Most kho dishes can be made very quickly. The pork riblets are an exception--they're marinated and then broiled or grilled before simmering, which gives them a wonderfully complex roastiness at the price of more time. Still, I kho these riblets around Tet every year as a reminder of the traditional festivities (surrounding the annual slaughter of a pig), which can go on for weeks.
Since you're supposed to avoid work and have fun during Tet, my mother's family would kho their pork ribs for eating throughout the celebration alongside other traditional foods. With the Year of the Horse starting Tuesday, I'm rounding up my riblets and reaching for my jar of caramel sauce.
Cover photo and above: tray and plates from Yuzu, Pasadena.
Caramel Sauce (Nuoc Mau)
Active Work Time: 5 minutes * Total Preparation Time: 35 minutes
The traditional method of making this sauce requires that you add boiling water to the caramelized sugar, which kicks off a dramatic reaction that's not for the faint of heart. The point of doing this is to arrest the cooking process so that the sugar doesn't burn to a bitter black stage. I find it easier to place the pan bottom in a sink filled with water. This cools the caramel down so that when you add the remaining water, there's little drama left. The result of both approaches is the same bittersweet inky sauce that's a staple in every Vietnamese kitchen.
1 cup sugar
3/4 cup water, divided
Fill the sink with enough water to come halfway up the side of a 1-quart, heavy-bottomed saucepan. Place the sugar and 1/4 cup of the water into the saucepan and cook over medium-low heat. Stir until the sugar dissolves, about 2 to 3 minutes. As the sugar melts, the mixture will go from opaque to clear. Small bubbles will form at the edge and gradually grow larger, moving toward the center of the pan. Eventually, bubbles will cover the entire surface.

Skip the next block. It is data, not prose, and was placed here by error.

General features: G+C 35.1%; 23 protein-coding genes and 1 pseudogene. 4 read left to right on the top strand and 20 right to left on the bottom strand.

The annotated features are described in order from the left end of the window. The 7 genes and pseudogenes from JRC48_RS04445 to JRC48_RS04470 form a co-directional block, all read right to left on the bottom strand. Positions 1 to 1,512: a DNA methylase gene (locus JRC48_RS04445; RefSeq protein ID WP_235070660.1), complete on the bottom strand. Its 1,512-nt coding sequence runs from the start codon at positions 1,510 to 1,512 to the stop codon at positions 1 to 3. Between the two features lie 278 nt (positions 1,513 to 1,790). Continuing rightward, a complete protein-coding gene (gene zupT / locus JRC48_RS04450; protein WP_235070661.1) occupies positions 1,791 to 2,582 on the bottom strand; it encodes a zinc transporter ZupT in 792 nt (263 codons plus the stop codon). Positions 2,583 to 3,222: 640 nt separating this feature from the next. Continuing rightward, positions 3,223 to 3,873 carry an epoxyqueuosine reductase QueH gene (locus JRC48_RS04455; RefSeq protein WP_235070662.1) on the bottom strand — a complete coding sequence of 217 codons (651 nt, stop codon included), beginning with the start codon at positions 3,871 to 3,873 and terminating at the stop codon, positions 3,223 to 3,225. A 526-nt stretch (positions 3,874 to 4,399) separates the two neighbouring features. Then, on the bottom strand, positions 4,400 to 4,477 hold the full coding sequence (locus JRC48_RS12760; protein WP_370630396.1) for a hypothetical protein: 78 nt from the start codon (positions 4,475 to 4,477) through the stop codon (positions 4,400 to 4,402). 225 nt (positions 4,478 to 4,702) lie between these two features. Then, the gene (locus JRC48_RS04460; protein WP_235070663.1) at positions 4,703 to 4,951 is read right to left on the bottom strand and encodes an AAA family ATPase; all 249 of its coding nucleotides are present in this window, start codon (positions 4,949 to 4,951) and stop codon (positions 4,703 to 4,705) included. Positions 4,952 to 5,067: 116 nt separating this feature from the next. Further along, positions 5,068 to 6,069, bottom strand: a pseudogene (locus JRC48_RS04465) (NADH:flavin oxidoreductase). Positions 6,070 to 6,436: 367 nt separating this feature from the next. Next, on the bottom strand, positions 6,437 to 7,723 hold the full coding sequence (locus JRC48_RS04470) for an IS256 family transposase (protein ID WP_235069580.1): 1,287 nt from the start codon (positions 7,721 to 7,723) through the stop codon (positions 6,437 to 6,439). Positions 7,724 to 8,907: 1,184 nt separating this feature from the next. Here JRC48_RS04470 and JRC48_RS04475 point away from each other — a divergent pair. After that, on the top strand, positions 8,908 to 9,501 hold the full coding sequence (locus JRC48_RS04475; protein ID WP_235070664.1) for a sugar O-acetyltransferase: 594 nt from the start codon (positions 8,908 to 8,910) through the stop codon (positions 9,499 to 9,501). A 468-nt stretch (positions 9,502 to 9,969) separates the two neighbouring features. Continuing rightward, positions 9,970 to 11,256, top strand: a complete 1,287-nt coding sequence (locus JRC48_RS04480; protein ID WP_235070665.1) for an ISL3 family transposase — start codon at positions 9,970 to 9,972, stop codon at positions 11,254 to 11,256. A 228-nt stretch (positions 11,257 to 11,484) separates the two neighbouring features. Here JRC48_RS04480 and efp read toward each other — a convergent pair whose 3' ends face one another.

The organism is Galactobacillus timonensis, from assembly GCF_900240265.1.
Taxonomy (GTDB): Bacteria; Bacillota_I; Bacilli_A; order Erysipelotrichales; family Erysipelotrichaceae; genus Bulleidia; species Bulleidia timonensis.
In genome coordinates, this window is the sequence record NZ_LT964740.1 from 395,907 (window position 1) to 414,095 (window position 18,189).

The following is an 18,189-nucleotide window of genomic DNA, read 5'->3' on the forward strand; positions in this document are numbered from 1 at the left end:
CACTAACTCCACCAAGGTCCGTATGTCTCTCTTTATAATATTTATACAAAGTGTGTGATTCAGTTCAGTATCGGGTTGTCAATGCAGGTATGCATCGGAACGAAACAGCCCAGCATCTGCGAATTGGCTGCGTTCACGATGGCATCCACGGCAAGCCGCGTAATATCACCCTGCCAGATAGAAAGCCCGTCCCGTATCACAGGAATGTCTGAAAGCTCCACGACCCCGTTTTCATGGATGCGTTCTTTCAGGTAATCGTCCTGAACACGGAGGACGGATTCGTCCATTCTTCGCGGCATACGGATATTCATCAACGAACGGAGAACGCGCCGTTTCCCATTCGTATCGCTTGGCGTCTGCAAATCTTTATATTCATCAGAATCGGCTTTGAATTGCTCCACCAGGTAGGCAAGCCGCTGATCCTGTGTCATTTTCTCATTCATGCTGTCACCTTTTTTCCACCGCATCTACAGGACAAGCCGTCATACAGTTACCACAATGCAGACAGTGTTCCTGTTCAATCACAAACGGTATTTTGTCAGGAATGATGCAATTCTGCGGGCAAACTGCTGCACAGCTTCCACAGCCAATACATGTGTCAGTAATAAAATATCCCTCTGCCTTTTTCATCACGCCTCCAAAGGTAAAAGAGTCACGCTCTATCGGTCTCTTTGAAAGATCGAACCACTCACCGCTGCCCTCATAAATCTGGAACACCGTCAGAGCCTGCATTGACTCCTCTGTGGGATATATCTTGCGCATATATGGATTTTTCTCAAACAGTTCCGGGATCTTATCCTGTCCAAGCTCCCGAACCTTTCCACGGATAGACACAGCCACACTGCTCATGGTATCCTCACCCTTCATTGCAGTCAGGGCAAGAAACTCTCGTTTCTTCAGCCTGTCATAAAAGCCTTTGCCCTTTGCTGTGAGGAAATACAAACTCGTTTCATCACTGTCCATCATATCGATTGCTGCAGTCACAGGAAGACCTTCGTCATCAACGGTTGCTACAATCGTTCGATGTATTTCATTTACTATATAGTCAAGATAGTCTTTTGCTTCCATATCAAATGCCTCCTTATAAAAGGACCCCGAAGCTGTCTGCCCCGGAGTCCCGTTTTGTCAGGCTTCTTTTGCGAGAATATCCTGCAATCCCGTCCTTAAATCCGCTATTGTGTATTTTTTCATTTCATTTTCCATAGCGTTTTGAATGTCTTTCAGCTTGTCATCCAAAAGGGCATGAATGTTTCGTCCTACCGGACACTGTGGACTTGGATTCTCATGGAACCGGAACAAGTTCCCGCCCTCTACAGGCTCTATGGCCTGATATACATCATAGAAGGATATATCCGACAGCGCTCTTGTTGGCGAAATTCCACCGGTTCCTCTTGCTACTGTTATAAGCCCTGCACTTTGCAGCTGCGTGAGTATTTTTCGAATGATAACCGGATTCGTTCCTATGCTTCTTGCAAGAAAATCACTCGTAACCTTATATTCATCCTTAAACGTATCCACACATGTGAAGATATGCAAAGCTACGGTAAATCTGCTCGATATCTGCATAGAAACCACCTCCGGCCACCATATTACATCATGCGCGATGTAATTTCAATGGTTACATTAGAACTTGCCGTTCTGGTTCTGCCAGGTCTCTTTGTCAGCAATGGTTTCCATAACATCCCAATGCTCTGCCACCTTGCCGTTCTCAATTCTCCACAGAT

After about 15 minutes, the sugar will begin to caramelize and turn in color. You'll see a progression from champagne yellow to light tea to dark tea. When smoke starts rising, remove the saucepan from the heat and slowly swirl it around. Watch the sugar closely as it will turn darker by the second; a reddish cast will set in (think the color of a big and bold red wine) as the bubbles become a lovely burnt orange. Pay attention to the color of the caramel underneath the bubbles. When the caramel color is that of black coffee or molasses, place the pan in the sink to stop the cooking process. The hot pan bottom will sizzle upon contact and the bubble action will subside.